More people are getting their information and news online, but did you know that some search engines and social media websites do not do thorough checks on the accuracy of the information they deliver? In fact, their algorithms favour contents that engage users, and this may include click baits, hate sites and fake news.
How do you tell if information you find on the internet is reliable? How can you protect yourself? It is not so different from shopping at a wet market. Here are 5 tips you can learn from our well-loved heartland aunties about sourcing for the best to consume:
Tip 1: Aunties only go to reliable sources.
Aunties only go to trusted stallholders whose recommendations have been proven reliable—so should you. Read from credible organisations and websites, and watch out for look-alikes masquerading alternative facts as truths. Remember, a slick website does not guarantee accurate content—they merely have a good designer.
Tip 2: Aunties know their stalls.
At the wet market, there are different types of meats, seafood and vegetables, and every auntie has their own way of picking up what’s best. Likewise for news, commentaries and advertisements; they each deserve a different level of trust and consideration. It is hard to distinguish the different types of information, even more so online, but the clues are there. Does the section header indicate ‘news’ or ‘opinion’? Does the end of article say ‘sponsored’? If it looks like news but the name of the organisation is unfamiliar to you, be sure to look it up and suss out their agenda.
Tip 3: Aunties are patient, if necessary.
Aunties never hurry a fishmonger scaling their fish, because they know the seller is saving them a lot of trouble. Breaking news takes time to develop into detailed stories too. These reported events are usually unexpected, and information typically starts flowing in after the first coverage. If you are reading about a factory fire that happened just 15 minutes ago, it is likely a developing story that will evolve as journalists gather information, seek different opinions, and most importantly, fact-check. You may want to reserve your comments on social media until you read the full story.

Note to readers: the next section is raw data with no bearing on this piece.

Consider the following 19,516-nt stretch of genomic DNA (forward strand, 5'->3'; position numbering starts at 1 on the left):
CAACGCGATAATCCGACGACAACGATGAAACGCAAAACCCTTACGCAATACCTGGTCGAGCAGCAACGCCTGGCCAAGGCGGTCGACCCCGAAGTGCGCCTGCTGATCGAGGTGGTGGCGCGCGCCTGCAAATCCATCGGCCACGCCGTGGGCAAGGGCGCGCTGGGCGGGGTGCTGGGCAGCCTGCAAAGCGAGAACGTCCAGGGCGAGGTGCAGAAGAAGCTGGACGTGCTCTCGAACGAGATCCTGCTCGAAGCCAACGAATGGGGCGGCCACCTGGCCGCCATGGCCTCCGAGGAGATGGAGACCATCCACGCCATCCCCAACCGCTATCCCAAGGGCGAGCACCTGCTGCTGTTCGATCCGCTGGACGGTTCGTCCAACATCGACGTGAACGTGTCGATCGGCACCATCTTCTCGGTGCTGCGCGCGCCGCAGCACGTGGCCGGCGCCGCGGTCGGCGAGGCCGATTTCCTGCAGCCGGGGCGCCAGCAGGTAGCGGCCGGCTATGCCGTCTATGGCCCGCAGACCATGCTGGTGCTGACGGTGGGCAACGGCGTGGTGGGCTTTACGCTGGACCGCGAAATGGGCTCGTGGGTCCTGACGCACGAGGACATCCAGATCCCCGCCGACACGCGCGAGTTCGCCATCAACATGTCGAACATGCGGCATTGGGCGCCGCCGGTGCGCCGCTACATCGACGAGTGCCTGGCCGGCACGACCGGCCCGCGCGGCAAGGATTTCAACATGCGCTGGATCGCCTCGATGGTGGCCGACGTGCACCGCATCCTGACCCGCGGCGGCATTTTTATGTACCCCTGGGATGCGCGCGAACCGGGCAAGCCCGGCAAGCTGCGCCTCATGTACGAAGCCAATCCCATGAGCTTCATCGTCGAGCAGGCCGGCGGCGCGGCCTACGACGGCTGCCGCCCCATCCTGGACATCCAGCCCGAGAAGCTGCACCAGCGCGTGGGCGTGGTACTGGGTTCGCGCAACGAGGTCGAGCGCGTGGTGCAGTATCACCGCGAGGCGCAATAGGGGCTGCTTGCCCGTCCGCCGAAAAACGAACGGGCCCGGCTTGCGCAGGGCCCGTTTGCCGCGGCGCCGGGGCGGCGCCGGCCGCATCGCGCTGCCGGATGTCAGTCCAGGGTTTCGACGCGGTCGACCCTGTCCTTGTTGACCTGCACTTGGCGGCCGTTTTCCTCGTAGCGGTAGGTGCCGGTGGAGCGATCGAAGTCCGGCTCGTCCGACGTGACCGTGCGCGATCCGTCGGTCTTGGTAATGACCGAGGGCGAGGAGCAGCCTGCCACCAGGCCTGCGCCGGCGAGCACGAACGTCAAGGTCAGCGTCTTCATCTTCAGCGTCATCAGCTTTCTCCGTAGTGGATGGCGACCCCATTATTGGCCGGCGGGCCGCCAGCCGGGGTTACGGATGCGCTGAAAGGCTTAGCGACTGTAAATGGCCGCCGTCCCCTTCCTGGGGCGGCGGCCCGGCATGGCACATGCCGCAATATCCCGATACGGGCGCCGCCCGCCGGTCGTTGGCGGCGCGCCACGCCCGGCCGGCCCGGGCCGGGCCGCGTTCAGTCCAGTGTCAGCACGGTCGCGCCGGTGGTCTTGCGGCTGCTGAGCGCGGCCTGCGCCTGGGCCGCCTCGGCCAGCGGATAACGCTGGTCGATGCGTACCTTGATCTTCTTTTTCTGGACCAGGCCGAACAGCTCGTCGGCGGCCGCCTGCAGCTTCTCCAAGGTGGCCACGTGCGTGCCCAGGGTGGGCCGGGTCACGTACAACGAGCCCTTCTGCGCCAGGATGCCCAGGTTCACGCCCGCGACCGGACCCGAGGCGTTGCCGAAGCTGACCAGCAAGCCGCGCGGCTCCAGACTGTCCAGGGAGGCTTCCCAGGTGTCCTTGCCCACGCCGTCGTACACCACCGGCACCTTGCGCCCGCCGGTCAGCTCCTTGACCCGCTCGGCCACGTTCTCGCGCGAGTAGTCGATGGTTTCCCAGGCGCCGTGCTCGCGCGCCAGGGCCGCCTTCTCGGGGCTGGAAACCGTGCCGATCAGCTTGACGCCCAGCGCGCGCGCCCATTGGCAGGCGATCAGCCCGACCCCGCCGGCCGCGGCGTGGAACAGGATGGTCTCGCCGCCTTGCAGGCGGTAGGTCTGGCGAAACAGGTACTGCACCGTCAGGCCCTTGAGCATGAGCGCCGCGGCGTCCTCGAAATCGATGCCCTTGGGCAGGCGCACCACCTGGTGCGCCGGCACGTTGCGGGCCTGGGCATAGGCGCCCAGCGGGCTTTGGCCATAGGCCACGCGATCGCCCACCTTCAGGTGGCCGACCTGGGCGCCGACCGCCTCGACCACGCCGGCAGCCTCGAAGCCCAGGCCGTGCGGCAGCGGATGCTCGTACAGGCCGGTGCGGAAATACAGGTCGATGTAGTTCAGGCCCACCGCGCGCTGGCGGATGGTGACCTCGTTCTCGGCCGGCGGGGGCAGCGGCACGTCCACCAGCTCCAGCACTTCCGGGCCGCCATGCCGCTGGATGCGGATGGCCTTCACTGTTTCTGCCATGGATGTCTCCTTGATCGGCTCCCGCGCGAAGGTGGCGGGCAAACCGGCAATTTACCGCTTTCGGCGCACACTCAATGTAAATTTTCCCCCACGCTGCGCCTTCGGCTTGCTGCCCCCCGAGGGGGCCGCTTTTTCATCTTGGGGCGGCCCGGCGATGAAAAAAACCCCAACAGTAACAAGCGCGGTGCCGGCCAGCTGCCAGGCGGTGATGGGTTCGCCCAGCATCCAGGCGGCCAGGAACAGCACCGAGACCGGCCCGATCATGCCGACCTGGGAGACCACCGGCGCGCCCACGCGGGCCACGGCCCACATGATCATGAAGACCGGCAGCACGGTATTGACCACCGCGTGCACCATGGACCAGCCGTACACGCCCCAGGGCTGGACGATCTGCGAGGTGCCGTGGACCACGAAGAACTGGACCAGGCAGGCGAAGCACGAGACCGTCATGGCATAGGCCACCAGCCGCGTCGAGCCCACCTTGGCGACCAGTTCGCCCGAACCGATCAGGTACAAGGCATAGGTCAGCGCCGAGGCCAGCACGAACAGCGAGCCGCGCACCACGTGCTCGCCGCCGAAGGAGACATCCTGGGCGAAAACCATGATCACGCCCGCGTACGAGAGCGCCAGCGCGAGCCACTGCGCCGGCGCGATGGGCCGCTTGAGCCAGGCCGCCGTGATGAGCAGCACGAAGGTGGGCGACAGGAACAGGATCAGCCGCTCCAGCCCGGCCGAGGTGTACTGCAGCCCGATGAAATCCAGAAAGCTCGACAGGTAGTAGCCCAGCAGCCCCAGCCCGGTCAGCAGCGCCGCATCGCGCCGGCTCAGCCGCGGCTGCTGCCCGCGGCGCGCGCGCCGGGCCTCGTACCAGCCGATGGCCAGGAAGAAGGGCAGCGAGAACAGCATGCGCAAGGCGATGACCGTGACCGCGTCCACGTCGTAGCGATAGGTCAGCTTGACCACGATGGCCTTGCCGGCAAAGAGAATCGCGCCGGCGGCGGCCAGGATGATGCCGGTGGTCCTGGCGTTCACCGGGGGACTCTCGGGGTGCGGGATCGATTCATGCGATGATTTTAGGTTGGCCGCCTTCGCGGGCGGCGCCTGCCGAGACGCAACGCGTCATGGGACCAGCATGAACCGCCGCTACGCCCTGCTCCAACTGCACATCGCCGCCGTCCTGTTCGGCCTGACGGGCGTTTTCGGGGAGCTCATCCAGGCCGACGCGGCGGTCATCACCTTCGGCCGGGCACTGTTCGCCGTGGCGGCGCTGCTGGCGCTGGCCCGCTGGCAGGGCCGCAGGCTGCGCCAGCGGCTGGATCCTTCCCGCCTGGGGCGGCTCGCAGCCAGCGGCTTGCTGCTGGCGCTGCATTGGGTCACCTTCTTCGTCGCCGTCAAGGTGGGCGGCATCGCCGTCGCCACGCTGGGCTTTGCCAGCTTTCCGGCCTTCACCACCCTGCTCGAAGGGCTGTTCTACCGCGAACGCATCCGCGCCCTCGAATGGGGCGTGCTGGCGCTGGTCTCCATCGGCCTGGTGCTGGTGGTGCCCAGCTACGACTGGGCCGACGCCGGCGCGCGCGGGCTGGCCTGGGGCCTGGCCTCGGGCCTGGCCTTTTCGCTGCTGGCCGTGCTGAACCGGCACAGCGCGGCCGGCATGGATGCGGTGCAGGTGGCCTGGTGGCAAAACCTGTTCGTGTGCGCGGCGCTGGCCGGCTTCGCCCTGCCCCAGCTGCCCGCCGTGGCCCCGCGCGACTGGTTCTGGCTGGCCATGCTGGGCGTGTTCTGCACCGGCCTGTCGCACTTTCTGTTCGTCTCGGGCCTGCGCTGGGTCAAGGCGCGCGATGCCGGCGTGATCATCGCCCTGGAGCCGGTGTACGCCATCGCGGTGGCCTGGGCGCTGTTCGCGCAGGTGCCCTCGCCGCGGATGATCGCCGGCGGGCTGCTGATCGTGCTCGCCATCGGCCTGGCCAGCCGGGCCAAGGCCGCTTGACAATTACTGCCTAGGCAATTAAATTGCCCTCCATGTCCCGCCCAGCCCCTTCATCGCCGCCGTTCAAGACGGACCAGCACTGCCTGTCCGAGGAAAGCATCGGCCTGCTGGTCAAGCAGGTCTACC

Tip 4: Aunties compare everything.
Aunties may have their regular stalls but they never miss a chance to compare quality and prices elsewhere. When looking up information online, that is the attitude you need as you might not get the full picture from a single information provider. Read from other sources that highlight different facts or discuss the same issues in different scenarios, before make your own judgment.
Tip 5: Aunties can sense hogwash from afar
Every auntie has a hogwash meter to warn them of sweet-talking grocers, and you should also have one for stories that pander to your emotions. The business of many online sites is based on clicks, so some may steer themselves away from public interest journalism to sensational stories that will more likely attract your attention (and your clicks). When you come across such stories, it is best to focus on the facts.
There are many other ways you can assess online information but the key is to be critical and to get into the habit of questioning all messages, until you reach the aha-moment of insight and understanding. Always have an inquiring mind when consuming or seeking information and THINK before sharing them. Is it: T-True? H-Helpful? I-Inspiring? N-Necessary? K-Kind?
At the MCI Workplan Seminar 2017, the Media Literacy Council (MLC) launched the Better Internet x Youths Call for Proposal to support community initiatives that promote digital literacy. Together with its partners Google, Garena, MyRepublic, Facebook and Mediacorp, the MLC will provide funding, training and incubation facilities for young Singaporeans who want to develop social innovation solutions.
The call is open to applications from the public, private and people organisations
For more information on the call for proposals and to download the application forms, click here: http://www.medialiteracycouncil.sg/Pages/CFP.aspx